If there were environmental battles exemplifying a Ping-Pong game, they would relate to the Keystone XL pipeline story.
Since proposal of the project (also known as the KXL) in the year 2008, through the seven years of being plagued by citizen protests and the numerous conflicting legislative orders from the federal government, plans for the controversial pipeline have never been smooth. Let me explain further.
In the year 2015, for example, the then President Barack Obama acknowledged its permeating threats to the ecosystems, public health, drinking water sources and advancing national commitment to reducing reliance on unclean energy.
After taking office, President Donald Trump differed with Obama’s pledge and concerns. In January 2018, the president signed an executive order that would boost and set into motion the Keystone XL and the Dakota Access Pipeline.
The United States Department also offered pipeline developers with their long awaited cross-border permits, reversing course on a previous decision. They claimed that the project would support the United States priorities relating to the economic development, energy security and the infrastructure. Here is an overview on the pipeline:
About the Keystone XL Pipeline
TransCanada, energy Infrastructure Company, proposed the XL pipeline extension in the year 2008 to facilitate the transportation of the dirtiest fossil fuel on the planet, to the marketplace, faster. Thus the The XL Pipeline was born, an extension of the existing Keystone Pipeline System, that has been transporting Canadian Crude oil to various processing hubs in the United States from Alberta.
The project would facilitate the processing of 168 billion barrels locked up in the boreal forest. Actually, it would transport around 830,000 barrels of tar sands from Alberta per day to the refineries on the Gulf Coast of Texas.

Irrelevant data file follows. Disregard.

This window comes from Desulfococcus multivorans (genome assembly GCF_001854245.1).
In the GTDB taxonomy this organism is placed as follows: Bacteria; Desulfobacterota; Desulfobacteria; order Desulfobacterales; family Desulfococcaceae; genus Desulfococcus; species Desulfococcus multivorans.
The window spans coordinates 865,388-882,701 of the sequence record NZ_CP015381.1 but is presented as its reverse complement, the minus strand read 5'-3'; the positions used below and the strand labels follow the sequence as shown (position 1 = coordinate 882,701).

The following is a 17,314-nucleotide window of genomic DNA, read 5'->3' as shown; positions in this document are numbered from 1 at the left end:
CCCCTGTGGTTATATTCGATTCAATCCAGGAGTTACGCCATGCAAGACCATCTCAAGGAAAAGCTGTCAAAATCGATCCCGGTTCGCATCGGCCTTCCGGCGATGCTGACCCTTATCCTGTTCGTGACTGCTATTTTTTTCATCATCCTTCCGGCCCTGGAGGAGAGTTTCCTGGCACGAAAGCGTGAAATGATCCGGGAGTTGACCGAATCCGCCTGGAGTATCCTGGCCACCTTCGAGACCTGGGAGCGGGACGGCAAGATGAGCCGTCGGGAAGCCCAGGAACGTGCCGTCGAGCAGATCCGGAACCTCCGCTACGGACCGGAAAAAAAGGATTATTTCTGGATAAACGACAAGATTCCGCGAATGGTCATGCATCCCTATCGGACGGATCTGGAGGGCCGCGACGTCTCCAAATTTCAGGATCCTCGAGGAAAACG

Keystone and Tar Sands
The sludgy sticky deposit, known as tar sands, is found beneath the boreal forest within northern Alberta. The sands, comprise of bitumen (an icky form of petroleum), which can be changed into fuel. Extraction of fuel from the tar sands is not a small feat, and comes with huge economic and environmental costs.
However, with the increase of gas prices in mid-2000, most oil companies worked up production and looked for additional ways to transport the product from those remote tar sands fields in Canada to the Gulf Coast and Midwestern refineries.
Leaks and the XL pipeline
Tar Sands oil is not only thicker, but it is more corrosive and way more acidic than the lighter conventional crude oils and that ups the chances of the XL pipeline leaking from time to time, now, and in the near future.
A more recent study showed that the pipelines transporting the tar sands oil within the Midwestern states, between 2007 and 2010, spilled at least 2-3 times more per every mile than the average pipelines transporting conventional crude oil throughout the United States.
Within the first year of operation, TransCanada’s Keystone Pipeline System (the original system) leaked 12 times.
The first incident happened in North Dakota where the pipeline shot into the air, 60 feet or 21,000-gallon geyser of the tar sands oil.
On top of that, leaks are very hard to detect and whenever when they start leaking, these leaks pose heightened explosion risks due to their high volatility.
They are also very hard to clean compared to any conventional oils.
There are no known ways of cleaning the tar sands oil after it sinks in waterways. So, you tell me , is it a good idea or Now? .